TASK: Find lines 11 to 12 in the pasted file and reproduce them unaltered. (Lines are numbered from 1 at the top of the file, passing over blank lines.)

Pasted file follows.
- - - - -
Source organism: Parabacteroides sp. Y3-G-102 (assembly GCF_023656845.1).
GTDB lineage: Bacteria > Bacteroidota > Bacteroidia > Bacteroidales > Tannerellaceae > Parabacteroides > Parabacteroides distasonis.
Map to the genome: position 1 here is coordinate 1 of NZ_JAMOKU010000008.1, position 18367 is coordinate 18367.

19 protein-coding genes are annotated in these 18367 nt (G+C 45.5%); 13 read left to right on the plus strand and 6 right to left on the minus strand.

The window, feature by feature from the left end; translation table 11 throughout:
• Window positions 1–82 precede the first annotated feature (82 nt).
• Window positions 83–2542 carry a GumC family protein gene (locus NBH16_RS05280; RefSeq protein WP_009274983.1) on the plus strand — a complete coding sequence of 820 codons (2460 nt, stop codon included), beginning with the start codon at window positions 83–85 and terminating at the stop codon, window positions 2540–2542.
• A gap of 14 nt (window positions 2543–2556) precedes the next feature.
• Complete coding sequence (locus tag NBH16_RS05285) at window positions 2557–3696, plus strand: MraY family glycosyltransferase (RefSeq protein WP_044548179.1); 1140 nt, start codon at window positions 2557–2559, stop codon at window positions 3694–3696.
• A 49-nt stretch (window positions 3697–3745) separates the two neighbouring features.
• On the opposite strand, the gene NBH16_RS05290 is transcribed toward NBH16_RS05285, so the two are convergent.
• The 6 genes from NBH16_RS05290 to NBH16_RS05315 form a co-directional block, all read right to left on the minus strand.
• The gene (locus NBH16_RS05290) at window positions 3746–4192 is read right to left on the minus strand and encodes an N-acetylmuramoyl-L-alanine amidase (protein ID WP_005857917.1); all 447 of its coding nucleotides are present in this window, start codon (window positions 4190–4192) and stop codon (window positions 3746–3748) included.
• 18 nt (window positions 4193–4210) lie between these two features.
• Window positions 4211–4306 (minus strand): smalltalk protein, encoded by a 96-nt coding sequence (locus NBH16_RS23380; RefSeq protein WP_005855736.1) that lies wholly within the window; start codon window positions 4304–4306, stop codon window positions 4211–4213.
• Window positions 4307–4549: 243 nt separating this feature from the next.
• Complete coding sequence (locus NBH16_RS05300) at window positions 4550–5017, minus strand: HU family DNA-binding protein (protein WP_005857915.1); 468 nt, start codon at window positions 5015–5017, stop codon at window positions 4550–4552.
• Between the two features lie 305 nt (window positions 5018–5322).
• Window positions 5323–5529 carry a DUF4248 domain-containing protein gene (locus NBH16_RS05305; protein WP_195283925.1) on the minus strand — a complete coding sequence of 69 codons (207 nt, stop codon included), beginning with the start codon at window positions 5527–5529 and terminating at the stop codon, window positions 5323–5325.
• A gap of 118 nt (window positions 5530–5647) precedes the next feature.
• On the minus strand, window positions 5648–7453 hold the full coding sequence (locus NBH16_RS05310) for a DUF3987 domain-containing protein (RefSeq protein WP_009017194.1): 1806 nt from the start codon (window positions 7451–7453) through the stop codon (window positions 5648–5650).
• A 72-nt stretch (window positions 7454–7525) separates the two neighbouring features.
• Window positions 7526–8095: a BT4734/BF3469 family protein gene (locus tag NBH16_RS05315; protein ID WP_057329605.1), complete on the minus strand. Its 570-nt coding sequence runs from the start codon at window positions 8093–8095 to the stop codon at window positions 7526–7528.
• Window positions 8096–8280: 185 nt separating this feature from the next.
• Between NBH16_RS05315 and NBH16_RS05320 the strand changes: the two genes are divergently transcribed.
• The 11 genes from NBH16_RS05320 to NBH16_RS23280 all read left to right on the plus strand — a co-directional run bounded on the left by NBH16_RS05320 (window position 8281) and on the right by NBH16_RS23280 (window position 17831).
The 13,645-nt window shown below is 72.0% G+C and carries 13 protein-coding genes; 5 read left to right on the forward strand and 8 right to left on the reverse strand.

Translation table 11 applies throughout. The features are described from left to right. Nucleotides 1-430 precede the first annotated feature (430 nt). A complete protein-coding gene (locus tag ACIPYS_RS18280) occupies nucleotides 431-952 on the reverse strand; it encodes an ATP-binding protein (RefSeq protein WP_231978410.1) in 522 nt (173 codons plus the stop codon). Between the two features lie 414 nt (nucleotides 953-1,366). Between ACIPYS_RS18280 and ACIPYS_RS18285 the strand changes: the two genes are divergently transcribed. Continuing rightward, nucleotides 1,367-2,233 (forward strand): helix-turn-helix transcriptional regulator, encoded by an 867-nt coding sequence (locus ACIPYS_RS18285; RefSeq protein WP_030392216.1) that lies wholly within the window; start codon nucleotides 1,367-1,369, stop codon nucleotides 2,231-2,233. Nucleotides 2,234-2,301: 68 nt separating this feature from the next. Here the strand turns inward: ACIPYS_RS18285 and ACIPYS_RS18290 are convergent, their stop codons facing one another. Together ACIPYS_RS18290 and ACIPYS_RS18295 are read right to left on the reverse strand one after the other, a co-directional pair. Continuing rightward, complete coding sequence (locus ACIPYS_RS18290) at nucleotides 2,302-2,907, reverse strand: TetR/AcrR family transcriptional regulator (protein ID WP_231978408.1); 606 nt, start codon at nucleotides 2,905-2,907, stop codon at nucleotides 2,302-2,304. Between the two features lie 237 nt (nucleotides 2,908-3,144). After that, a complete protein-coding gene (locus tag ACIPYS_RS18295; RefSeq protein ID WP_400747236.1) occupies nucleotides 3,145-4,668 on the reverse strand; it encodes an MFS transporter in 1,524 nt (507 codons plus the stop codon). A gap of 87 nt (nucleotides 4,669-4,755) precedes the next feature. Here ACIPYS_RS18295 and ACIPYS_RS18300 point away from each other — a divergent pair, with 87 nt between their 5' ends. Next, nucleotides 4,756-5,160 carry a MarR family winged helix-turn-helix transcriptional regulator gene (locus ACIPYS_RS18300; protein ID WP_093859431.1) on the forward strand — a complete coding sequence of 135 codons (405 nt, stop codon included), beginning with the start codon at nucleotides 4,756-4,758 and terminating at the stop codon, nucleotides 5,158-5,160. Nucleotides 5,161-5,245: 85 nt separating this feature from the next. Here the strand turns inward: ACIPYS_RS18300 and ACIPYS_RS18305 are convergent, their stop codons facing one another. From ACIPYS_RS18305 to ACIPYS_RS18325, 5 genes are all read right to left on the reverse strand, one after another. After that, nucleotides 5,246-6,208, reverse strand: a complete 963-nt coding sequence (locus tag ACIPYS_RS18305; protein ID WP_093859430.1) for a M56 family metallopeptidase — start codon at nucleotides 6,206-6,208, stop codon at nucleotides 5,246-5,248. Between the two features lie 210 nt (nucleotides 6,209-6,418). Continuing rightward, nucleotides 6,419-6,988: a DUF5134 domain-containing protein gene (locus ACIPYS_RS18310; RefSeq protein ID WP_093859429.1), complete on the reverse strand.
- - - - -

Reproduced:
• On the opposite strand, the gene NBH16_RS05290 is transcribed toward NBH16_RS05285, so the two are convergent.
• The 6 genes from NBH16_RS05290 to NBH16_RS05315 form a co-directional block, all read right to left on the minus strand.